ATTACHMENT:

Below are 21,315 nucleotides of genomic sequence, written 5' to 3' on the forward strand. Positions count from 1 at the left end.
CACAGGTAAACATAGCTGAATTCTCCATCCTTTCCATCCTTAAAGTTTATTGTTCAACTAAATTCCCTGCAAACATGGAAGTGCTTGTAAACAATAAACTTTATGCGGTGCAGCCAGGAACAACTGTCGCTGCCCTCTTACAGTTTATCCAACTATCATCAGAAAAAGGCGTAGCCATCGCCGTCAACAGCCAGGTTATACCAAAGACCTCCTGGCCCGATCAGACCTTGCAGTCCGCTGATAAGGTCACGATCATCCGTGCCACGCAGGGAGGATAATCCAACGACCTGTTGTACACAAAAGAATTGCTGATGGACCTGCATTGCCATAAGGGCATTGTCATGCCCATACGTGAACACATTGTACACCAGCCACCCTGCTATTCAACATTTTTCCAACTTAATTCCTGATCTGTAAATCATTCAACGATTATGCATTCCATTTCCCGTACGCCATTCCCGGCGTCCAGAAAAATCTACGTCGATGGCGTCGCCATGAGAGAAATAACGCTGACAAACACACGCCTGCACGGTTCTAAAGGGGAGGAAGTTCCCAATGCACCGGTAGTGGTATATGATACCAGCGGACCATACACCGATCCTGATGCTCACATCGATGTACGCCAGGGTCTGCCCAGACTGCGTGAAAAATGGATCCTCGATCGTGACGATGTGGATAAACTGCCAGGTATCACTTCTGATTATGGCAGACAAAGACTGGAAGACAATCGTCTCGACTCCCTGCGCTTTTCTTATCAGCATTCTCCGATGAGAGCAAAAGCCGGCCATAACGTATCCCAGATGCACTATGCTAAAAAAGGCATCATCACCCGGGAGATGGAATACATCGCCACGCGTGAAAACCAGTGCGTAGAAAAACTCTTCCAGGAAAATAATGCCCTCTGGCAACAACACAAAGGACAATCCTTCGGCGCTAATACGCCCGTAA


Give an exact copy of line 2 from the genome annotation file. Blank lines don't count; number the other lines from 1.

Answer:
CACAGGTAAACATAGCTGAATTCTCCATCCTTTCCATCCTTAAAGTTTATTGTTCAACTAAATTCCCTGCAAACATGGAAGTGCTTGTAAACAATAAACTTTATGCGGTGCAGCCAGGAACAACTGTCGCTGCCCTCTTACAGTTTATCCAACTATCATCAGAAAAAGGCGTAGCCATCGCCGTCAACAGCCAGGTTATACCAAAGACCTCCTGGCCCGATCAGACCTTGCAGTCCGCTGATAAGGTCACGATCATCCGTGCCACGCAGGGAGGATAATCCAACGACCTGTTGTACACAAAAGAATTGCTGATGGACCTGCATTGCCATAAGGGCATTGTCATGCCCATACGTGAACACATTGTACACCAGCCACCCTGCTATTCAACATTTTTCCAACTTAATTCCTGATCTGTAAATCATTCAACGATTATGCATTCCATTTCCCGTACGCCATTCCCGGCGTCCAGAAAAATCTACGTCGATGGCGTCGCCATGAGAGAAATAACGCTGACAAACACACGCCTGCACGGTTCTAAAGGGGAGGAAGTTCCCAATGCACCGGTAGTGGTATATGATACCAGCGGACCATACACCGATCCTGATGCTCACATCGATGTACGCCAGGGTCTGCCCAGACTGCGTGAAAAATGGATCCTCGATCGTGACGATGTGGATAAACTGCCAGGTATCACTTCTGATTATGGCAGACAAAGACTGGAAGACAATCGTCTCGACTCCCTGCGCTTTTCTTATCAGCATTCTCCGATGAGAGCAAAAGCCGGCCATAACGTATCCCAGATGCACTATGCTAAAAAAGGCATCATCACCCGGGAGATGGAATACATCGCCACGCGTGAAAACCAGTGCGTAGAAAAACTCTTCCAGGAAAATAATGCCCTCTGGCAACAACACAAAGGACAATCCTTCGGCGCTAATACGCCCGTAA